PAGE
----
Piczo – A Better Choice for Kids?

Piczo is a social networking site, geared toward young teenagers, that actually does something about online safety- unlike MySpace and others.

Piczo is a closed system- there’s no way to browse pages or to search. There are numerous ways for parents and others to report inappropriate behavior. And best of all- Piczo has full time staff reviewing all complaints and claims to take swift action to protect its members.

This sounds like the sort of site I was describing last night when I was calling MySpace out for yet another round of smoke and mirrors in the name of user safety.

I haven’t tried Piczo, and much of what I report here comes from the C|Net story, the TechCrunch story, the Piczo safety page and the Piczo parents’ page.

I really wish Piczo would require parental approval before allowing kids to register, but other than that one material omission, it seems to have a good approach to online safety.

The question then becomes a choice between a “safer” network and no network at all. I suspect that when my kids get to the networking age, I will first try to write a secure site for them and their friends to use to connect online. If that’s too nerdy or Daddy-infested for my kids, we’ll have to talk about it. I’m not naive enough to think I can keep my kids from the internet, but I’m certain I can and will exert influence over where they go and what they do there.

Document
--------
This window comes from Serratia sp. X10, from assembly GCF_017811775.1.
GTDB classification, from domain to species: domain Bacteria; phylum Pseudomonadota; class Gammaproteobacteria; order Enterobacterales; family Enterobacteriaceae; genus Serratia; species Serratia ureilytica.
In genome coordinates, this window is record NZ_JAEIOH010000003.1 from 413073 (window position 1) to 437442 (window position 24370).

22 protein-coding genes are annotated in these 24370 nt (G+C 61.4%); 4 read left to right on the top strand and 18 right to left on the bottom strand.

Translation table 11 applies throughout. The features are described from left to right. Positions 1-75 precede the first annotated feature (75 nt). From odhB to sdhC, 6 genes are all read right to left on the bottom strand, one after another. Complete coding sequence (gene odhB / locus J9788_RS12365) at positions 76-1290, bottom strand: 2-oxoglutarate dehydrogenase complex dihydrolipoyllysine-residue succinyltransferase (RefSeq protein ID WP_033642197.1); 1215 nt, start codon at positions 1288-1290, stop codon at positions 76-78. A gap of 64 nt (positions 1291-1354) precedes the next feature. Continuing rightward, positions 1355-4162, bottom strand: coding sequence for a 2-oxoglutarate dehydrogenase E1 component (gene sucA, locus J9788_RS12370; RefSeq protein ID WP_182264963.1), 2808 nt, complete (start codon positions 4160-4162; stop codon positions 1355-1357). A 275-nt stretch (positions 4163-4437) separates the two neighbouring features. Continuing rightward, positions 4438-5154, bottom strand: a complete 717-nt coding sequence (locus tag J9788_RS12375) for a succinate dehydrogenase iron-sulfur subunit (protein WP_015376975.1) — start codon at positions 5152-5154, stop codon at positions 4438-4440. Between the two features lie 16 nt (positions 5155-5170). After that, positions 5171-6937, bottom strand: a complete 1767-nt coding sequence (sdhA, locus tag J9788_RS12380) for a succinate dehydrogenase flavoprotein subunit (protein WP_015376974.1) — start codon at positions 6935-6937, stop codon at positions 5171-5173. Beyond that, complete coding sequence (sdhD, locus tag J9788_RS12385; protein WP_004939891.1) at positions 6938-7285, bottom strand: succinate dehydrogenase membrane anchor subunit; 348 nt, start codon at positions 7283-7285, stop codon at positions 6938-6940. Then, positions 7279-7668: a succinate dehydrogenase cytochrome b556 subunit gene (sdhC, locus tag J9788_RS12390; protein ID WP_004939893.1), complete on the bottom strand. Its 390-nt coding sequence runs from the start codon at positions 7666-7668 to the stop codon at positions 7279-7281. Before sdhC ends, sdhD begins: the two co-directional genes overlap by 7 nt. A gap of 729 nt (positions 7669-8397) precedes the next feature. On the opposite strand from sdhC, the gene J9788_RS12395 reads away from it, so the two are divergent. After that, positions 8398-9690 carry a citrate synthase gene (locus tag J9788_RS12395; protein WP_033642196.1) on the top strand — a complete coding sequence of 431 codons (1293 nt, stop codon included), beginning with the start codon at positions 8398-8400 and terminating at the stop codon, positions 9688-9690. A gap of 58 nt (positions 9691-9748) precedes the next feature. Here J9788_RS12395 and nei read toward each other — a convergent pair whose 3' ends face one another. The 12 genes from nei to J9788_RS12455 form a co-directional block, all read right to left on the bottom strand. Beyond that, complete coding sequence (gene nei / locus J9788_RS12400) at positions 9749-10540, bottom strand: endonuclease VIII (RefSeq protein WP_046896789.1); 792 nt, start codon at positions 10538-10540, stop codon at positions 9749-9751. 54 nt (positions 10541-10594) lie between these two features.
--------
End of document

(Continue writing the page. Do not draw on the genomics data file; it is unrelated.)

My buddy Tom Morris pokes some logical holes in my dark alley theory and compares MySpace to a large city, like New York, Boston or London. He says that problems like the ones at MySpace and elsewhere can’t be solved by technological means. And he says that, since MySpace has more rules than the web at large, it’s at least incrementally safer than the world wild web.

Most of what he says makes sense. I guess the difference that I keep clinging to is that my kids can’t go to New York, Boston or London without me, but they are permitted to (and will almost certainly demand to) go to MySpace, etc. all by themselves.

Sure, I can forbid them from doing it at my house, but what about at a friend’s house? I have to be watchful and involved, but I want sites like MySpace to make it easier for me to control where my kids go and what they do online- not harder.

Piczo seems to be to be a step in that direction.

Update (12/27/12):

piczo